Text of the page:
Want to Jazz Up Your Patio Space? Three Ways Art Can Do Just That

If you’re trying to find ways to give your patio space a bit of personality, consider adding different types of art. These three ideas should get you started.

Stained Glass – Colour Art

Stained glass is an art form that became popular for creating cathedral windows during the Middle Ages. Famous examples include the Chartres Cathedral in France and the Canterbury Cathedral in England. At the time most people couldn’t read so these elaborate windows used pictures to teach Bible stories.

Incorporate stained glass into your patio design by piecing them into the sides of your pergola or hanging framed stain glass pictures along the side. As the sunlight hits the stained glass it will filter coloured light through the pieces, casting “glass shadows” around the patio. You could also add a table or decorative vases that have stained glass inlays to jazz up that space.


Wind Chimes – Art in Motion

The first evidence of wind chimes was found in ancient Rome. The idea was that the tinkling of the chimes would chase away evil spirits. Rome’s chimes were made of bronze and sometimes incorporated animals or phallic symbols in the design. India and China also developed their own wind chimes, with the similar intent to send evil spirits packing.
Most of today’s wind chimes are made from long tubes, bells or other objects that are suspended from a centrepiece using wire or synthetic lines. The most common materials are metal and wood, and each has a distinctive sound. Artists have also created wind chimes out of everyday objects like seashells, cutlery, old keys and even CD discs. Choose whatever chime strikes your fancy, or better yet, make your own.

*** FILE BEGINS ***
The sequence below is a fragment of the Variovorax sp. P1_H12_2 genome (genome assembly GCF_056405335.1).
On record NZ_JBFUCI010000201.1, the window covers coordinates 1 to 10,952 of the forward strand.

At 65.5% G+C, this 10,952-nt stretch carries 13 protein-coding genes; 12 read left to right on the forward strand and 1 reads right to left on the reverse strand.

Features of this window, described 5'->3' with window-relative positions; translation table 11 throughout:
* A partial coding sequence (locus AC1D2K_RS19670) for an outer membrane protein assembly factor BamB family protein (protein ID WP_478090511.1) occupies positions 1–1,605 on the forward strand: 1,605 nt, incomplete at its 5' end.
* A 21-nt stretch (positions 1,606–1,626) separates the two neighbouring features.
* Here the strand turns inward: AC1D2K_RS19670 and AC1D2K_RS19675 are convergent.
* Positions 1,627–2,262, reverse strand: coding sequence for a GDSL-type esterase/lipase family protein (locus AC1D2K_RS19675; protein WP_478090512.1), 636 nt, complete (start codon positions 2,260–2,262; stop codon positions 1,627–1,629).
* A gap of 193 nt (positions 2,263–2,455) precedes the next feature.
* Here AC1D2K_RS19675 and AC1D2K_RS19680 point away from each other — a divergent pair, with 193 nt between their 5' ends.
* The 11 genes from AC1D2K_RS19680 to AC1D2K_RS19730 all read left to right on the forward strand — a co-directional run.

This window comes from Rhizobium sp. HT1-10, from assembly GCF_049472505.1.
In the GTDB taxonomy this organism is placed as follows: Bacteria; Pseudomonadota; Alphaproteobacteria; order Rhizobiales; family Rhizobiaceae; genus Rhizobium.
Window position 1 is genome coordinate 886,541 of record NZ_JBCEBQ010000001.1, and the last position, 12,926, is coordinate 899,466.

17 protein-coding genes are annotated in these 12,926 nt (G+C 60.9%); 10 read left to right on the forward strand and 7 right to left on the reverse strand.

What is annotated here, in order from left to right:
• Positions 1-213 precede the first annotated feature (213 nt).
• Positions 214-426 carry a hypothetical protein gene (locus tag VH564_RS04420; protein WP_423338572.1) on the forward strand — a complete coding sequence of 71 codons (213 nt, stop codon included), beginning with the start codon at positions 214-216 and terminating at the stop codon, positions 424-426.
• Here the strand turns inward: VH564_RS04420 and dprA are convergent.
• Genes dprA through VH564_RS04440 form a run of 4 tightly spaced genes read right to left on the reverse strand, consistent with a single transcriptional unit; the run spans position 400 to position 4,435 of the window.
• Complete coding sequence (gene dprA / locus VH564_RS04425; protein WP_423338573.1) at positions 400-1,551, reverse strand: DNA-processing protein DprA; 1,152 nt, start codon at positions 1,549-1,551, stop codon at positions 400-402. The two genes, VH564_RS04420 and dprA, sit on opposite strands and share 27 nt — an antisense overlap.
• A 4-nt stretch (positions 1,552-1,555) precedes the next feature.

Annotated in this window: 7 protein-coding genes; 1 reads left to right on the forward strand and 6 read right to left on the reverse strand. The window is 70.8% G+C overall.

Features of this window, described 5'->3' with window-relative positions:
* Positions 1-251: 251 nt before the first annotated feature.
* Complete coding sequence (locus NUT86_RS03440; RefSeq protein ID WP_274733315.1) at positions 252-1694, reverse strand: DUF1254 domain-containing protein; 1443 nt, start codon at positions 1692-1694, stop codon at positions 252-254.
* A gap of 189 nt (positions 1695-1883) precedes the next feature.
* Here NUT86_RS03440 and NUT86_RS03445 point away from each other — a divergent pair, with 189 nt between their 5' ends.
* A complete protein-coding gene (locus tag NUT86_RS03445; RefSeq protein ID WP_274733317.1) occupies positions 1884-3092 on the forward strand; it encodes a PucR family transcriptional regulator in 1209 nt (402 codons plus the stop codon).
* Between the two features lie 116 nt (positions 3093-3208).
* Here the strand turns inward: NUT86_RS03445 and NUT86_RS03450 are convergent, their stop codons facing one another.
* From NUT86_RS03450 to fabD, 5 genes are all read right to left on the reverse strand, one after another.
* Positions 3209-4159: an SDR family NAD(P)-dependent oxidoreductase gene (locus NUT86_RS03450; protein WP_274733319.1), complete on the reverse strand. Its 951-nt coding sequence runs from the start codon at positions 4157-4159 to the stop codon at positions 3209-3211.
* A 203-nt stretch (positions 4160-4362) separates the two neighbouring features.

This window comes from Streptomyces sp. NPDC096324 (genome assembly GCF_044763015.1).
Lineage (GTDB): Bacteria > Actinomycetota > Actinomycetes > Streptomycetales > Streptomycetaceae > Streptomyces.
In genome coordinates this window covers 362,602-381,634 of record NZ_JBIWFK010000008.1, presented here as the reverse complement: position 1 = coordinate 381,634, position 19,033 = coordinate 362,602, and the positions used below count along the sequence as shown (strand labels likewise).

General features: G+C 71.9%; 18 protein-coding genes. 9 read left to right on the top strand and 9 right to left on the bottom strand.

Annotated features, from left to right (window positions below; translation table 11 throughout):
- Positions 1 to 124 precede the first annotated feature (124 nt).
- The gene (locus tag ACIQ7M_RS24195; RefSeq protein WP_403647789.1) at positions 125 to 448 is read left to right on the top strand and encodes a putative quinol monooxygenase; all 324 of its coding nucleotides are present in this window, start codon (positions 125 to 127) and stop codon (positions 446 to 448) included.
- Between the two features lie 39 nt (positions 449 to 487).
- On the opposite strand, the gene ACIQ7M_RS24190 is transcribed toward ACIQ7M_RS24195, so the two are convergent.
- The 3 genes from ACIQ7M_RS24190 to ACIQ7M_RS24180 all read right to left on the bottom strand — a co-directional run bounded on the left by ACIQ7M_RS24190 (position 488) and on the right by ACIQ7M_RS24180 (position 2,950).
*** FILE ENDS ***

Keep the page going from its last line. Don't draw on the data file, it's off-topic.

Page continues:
Wind chimes work best when placed along the outer edges of your patio. If you find things a bit too windy and you need to tone down the noise level, just move the chime further inside.


Rain Chains – Water Art

Patios are also meant to be enjoyed in the rain, at least the covered variety. Add a bit of Asian charm to your patio with a rain chain, or “kusari doi.” Invented in Japan, rain chains have been used to collect water from temple roofs for centuries. These chains draw water from your roof-line to a waiting vessel or drainage grill. Some are simple chains; others are more elaborate with carvings of flowers, animals, even Zodiac signs. Pot chains are similar but the water flows into tiny cups which tip and pour the water into the cups below.
You will need a gutter on your patio roof for the chains to work properly. One idea is to put a rain chain on the edge of your patio and direct the chain into a colourful ceramic pot or bowl. If your part of the country gets lots of rain you may consider directing the water into a large storage container, like an old oak wine barrel. Now you can enjoy the sight and sound of the water flowing down the chain and collect water for your garden at the same time.


It’s your patio, so use whatever type of art that makes you happy. The possibilities are endless. A patio designer, such as Lifestyle Patios, can help you customise your patio to fit your personality.